B

Strategy Strategy Siderophore

Fig. 2.26 Model for circulation of mineral nutrients between shoots and roots as a mechanism for regulating uptake by roots. A Nutrients are uniformly mixed with the pool in the bulk tissue. B Only limited exchange of the cycling nutrients with the bulk tissue. Modified from Cooper corresponding fraction of the amino-N flux in the xylem was over 60 Cooper and Clarkson, 1989 . Drew and Saker 1984 proposed a model for the cycling of mineral nutrients in which potassium or phosphate delivered to...

General

The long-distance transport of water and solutes - mineral elements and low-molecular-weight organic compounds - takes place in the vascular system of xylem and phloem. Long-distance transport from the roots to the shoots occurs predominantly in the nonliving xylem vessels. Coniferous trees lack the continuous system of xylem vessels, and depend on tracheides which are non-living conducting cells ranging in length from 2 to 6 mm Tyree and Ewers, 1991 . In annual plant species too long-distance...

Exchange Adsorption and Resorption

Oxalic Acid Vacuole

The interactions between cations and the negatively charged groups in the cell walls of the xylem vessels and tracheides are similar to those in the AFS of the root cortex Fig. 2.2 . The long-distance transport of cations in the xylem can be compared with ion movement in a cation exchanger with a corresponding decline in the translocation rate of cations such as Ca2 Jacoby, 1967 and Cd2 Senden and Wolterbeek, 1990 , relative to that of water Thomas, 1967 or anions such as phosphate Ferguson and...

Uptake of Ions and Water Along the Root Axis

Growing roots vary both anatomically and physiologically along their longitudinal axes. This has to be borne in mind when models for mechanisms of 'the' behaviour of root tissue and root cells are based on uptake studies with isolated roots or roots of intact plants. In the apical zone nonvacuolated cells dominate. These cells differ in many respects from vacuolated cells in the basal zones. The apical root zones have higher respiration rates Thomson et al., 1989b which rapidly drop when...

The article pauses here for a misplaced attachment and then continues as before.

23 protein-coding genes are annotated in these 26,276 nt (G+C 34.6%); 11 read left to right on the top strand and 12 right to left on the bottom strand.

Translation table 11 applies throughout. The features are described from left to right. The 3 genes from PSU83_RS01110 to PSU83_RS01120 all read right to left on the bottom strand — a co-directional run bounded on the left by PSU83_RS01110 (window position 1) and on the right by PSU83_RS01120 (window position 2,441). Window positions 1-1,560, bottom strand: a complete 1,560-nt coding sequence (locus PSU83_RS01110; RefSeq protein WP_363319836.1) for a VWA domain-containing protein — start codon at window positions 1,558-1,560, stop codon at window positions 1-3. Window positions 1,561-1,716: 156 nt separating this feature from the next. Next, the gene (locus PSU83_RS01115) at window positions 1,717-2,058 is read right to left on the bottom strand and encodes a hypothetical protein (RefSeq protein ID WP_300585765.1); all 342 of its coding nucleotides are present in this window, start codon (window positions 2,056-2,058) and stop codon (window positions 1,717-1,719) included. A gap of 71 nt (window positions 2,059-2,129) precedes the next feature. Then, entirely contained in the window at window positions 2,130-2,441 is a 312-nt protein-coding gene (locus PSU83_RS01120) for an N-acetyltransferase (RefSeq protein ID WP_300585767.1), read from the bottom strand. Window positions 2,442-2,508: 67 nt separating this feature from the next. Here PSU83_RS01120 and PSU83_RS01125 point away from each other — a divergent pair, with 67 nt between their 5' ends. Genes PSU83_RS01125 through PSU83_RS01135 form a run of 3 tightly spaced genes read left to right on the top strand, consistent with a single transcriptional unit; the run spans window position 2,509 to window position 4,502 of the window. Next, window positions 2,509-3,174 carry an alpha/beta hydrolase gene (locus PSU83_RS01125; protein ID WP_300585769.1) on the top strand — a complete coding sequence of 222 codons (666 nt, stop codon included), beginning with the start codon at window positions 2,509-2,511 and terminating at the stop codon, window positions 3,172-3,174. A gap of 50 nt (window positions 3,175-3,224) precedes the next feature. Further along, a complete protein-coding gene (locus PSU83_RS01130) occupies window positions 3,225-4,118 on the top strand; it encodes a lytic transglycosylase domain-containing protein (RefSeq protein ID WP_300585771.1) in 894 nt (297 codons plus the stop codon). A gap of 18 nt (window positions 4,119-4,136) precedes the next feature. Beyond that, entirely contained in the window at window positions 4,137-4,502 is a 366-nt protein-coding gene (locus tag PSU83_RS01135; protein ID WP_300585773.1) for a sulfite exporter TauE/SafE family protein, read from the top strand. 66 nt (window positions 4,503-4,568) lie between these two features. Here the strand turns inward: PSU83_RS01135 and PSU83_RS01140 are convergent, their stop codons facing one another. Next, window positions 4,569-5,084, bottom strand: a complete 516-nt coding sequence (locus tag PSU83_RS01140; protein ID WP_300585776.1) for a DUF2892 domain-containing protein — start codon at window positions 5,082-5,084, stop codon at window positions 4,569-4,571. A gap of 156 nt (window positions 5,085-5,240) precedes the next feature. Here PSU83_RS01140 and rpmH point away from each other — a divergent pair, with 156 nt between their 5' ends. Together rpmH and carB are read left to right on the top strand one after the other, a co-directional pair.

Passage into the Cytoplasm and the Vacuole

Despite some selectivity for cation binding in the cell wall Section 2.2.1 , the main sites of selectivity in the uptake of cations and anions as well as solutes in general are located in the plasma membrane of individual cells. The plasma membrane is an effective barrier against the diffusion of solutes either from the apoplasm into the cytoplasm influx or from the cytoplasm into the apoplasm and the external solution efflux . The plasma membrane is also the principal site of active transport...

Characteristics of Ion Uptake by Roots

Before reaching the plasma membrane of root cells ions have to pass through the cell walls. In general, movement of ions and other low-molecular-weight solutes by diffusion or mass flow is not restricted to the external surface of the roots, that is the rhizodermal cells Fig. 2.1 . The cell walls and water-filled intercellular spaces of the root cortex are also, at least to a certain extent, accessible to these solutes from the external solution. The main barrier to solute flux in the apoplasm...